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The Wandering Singer: And His Songs, and Other Poems (Classic Reprint)
No preview available - 2018
Alma Mater autumn bell Bellows bless bloom boys breeze bright castle cattle Chase cheer corn creak cricket crops cry and roar dear baby drag dwell fair farmer John feet footsteps forest forty years ago friends Full gather gazed gloaming gone good-bye gool grass gray greet ground growing hazelnuts hear heard hill Hope a rover husbandman's Judeas Kalamazoo Katydid Kilburn labor lakelet land meadows meet merry Michigan morn mound-builders mountain Nehemiah neighbor never a farmer never a sailor night o'er passed peep pioneer plain prairie Refrain rest rill river Robin rocky School-days soon seems shore sing snow song sound speak stood stream sturdy sweet and low sweet baby Sweet Hope teams There's thought thrush toil tones town tree tune turn turnip Twas twenty years ago valleys wandered waves ween wild winding winter day wood
Page 121 - IF March comes in like a lion, It will go out like a lamb ; For
Page 117 - at home; Where the woodpecker drums on some dry, hollow tree, And the red squirrels race in exuberant glee; Where the bees and the humming-birds gather their fee From the buttercups, clover, and daisies. I love in these back-country byways to roam When the hot dusty days of the summer have come; Where the broad leafy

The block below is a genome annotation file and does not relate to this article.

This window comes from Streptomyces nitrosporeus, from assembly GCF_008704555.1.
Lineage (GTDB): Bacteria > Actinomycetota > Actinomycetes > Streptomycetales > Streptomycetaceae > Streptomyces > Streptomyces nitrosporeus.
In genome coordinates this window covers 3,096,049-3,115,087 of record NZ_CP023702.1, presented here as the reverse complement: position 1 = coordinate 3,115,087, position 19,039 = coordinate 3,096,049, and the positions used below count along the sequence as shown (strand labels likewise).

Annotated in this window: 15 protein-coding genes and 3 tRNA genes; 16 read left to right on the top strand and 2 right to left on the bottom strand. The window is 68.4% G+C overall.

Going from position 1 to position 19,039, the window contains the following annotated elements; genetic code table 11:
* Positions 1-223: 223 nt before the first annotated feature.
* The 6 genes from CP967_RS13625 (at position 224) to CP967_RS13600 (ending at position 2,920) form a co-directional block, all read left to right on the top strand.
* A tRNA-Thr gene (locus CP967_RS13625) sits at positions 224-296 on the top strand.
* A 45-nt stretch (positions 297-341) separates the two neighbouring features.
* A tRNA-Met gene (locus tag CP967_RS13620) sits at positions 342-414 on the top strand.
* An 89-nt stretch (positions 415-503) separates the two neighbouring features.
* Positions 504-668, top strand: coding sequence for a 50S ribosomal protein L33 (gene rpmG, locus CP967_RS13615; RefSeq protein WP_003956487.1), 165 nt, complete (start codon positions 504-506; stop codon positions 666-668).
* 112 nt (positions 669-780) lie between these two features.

Page 127 - be. The lawyer may study his musty tomes For the laws of a thousand years ; The doctor visit the stricken homes Where sickness or death appears ; The preacher may plead with his fellow man, And offer salvation free To win an immortal soul if he can, But neither of these
Page 118 - there I find rest and contentment complete 'Mid the tall nodding grasses and posies. I love in the back-country byways to roam When the glorious days of October have come; When the oaks are still clad in their
Page 64 - GROWN." When half the toilsome way was passed, we rested by the stone Within whose cleft a cherry pit had taken root and grown; The cleft was not so very wide, just half an inch or
Page 128 - d be, An engineer I 'd be; For the labor that filleth my heart with cheer Is the work of the civil engineer. I will bridge the straits, and the rivers I
Page 137 - no; I thank you kindly, But beer I never drink." "Veil, now I've done my dinner, Come have a shmoke mit me " " I never use tobacco, And so that cannot be.
Page 128 - span, And their beds I will tunnel through, While the boats shall float in new channels I plan From the lakes to the ocean blue; To the cities I
Page 99 - for humanity spoken, While for justice and truth, And the culture of youth, His promise has never been broken. The orchard and field Give him bountiful yield Of their fruitage, to add to his pleasures; His grandchildren play At his feet by the way, His heart's dearest, happiest treasures.